, Volume 86, Issue 9, pp 843-856
Date: 26 Jun 2009

A Comprehensive Evaluation of the Melting Points of Fatty Acids and Esters Determined by Differential Scanning Calorimetry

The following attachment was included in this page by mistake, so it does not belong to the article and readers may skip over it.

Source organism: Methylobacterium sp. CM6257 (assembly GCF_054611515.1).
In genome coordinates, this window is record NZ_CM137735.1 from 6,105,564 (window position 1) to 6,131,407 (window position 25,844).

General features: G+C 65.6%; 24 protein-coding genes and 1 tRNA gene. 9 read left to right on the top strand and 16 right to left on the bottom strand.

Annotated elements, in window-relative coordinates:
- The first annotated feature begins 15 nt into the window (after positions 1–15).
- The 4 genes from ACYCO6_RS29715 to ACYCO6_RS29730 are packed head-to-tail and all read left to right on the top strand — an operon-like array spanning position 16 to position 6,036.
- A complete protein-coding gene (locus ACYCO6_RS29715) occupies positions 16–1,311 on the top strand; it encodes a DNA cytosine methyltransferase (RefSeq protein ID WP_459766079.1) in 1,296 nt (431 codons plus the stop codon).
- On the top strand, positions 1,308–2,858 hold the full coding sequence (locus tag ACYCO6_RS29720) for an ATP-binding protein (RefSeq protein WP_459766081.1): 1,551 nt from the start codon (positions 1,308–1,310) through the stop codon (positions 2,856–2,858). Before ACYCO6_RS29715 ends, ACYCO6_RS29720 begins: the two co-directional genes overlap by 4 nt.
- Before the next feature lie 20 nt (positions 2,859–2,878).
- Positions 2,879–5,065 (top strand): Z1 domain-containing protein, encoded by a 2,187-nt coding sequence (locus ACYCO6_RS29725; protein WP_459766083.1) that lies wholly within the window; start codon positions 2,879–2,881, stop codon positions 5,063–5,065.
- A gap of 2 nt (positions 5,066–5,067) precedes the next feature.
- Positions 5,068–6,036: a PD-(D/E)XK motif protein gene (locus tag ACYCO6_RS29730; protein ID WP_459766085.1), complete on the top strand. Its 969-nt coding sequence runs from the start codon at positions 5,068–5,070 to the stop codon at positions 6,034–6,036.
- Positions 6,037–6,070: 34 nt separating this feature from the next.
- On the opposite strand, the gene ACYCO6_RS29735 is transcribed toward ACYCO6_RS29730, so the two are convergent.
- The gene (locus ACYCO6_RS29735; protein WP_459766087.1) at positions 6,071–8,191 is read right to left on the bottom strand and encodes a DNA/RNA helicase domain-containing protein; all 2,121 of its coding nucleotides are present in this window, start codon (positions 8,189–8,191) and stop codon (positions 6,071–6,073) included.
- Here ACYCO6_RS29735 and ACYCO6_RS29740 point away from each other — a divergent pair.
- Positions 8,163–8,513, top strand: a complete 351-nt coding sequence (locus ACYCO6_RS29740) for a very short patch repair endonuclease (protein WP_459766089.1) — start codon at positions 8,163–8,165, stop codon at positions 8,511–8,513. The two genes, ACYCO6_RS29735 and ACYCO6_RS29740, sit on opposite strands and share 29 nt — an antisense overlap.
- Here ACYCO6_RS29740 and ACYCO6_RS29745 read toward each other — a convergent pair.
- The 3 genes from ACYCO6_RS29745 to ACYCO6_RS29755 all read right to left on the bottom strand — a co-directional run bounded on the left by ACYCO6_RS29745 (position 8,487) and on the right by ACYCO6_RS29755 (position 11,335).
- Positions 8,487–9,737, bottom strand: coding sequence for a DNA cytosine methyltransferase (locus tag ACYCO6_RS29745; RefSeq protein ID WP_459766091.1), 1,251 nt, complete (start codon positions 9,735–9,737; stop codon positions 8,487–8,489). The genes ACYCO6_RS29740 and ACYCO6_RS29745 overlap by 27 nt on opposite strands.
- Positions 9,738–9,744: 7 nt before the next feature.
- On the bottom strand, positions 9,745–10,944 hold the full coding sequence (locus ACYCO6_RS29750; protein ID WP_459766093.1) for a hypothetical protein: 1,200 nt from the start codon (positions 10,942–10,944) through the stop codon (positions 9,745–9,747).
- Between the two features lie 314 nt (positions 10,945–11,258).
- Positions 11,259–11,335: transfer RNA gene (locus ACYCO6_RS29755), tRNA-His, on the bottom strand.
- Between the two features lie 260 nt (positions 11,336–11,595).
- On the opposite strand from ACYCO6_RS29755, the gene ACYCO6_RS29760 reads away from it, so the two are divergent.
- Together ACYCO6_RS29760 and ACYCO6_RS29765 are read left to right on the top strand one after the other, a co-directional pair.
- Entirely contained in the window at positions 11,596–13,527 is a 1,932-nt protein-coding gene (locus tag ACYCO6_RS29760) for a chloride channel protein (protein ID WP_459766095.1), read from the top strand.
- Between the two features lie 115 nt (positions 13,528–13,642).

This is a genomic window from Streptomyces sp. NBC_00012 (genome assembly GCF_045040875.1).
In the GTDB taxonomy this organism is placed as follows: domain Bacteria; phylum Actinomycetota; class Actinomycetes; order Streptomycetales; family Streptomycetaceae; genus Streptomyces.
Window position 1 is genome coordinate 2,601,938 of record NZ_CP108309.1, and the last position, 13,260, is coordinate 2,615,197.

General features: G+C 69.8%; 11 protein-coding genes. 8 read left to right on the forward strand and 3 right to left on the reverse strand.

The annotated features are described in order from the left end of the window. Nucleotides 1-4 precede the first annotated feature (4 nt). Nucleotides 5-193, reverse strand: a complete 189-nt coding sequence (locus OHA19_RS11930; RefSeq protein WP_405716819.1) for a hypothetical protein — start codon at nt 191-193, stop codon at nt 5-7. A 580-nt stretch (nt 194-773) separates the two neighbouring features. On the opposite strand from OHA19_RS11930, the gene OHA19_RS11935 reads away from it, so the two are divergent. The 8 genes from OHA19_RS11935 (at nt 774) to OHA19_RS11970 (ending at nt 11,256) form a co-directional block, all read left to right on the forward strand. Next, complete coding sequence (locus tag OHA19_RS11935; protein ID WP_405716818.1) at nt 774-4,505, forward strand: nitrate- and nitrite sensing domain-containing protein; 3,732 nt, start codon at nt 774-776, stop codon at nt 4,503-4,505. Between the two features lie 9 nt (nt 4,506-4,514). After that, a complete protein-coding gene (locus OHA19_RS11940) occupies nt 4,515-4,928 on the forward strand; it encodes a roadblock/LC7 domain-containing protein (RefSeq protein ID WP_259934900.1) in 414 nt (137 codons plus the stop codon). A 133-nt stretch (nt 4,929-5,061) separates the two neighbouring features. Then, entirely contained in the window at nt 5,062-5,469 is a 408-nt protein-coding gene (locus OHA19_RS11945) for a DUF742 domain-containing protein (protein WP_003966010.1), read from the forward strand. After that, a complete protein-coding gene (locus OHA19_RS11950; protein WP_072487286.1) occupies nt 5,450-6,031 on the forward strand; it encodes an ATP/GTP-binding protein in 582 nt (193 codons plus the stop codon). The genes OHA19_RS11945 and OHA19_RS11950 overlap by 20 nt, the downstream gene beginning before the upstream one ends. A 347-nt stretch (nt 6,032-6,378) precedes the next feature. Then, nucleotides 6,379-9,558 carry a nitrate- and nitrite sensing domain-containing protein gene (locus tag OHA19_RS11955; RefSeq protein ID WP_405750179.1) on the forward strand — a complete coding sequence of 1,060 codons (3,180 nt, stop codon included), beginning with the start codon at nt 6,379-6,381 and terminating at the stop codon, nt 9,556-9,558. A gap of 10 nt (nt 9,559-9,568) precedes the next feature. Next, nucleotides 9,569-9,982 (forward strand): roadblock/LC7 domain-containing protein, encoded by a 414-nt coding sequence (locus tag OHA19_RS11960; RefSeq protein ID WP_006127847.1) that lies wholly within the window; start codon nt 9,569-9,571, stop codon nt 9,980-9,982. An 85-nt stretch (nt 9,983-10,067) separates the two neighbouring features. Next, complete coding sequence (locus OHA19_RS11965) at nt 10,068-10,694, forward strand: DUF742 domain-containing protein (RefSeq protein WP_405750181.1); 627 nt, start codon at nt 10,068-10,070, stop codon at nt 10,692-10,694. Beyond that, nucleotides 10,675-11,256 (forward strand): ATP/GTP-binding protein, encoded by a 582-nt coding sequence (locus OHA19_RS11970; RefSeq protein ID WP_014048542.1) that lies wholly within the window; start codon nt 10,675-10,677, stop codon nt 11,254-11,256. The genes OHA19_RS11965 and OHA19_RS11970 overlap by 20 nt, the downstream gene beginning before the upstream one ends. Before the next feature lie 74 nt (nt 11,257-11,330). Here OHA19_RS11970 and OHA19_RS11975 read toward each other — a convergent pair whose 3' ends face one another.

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The melting point is one of the most important physical properties of a chemical compound and it plays a significant role in determining possible applications. For fatty acid esters the melting point is essential for a variety of food and non-food applications, the latter including biodiesel and its cold-flow properties. In this work, the melting points of fatty acids and esters (methyl, ethyl, propyl, butyl) in the C8–C24 range were determined by differential scanning calorimetry (DSC), many of which for the first time. Data for triacylglycerols as well as ricinoleic acid and its methyl and ethyl esters were also acquired. For some compounds whose melting points have been previously reported, data discrepancies exist and a comprehensive determination by DSC has not been available. Variations in the present data up to several °C compared to data in prior literature were observed. The melting points of some methyl-branched iso- and anteiso-acids and esters were also determined. Previously unreported systematic effects of compound structure on melting point are presented, including those for ω-9 monounsaturated fatty acids and esters as well as for methyl-branched iso and anteiso fatty acids and esters. The melting point of a pure fatty acid or ester as determined by DSC can vary up to approximately 1 °C. Other thermal data, including heat flow and melting onset temperatures are briefly discussed.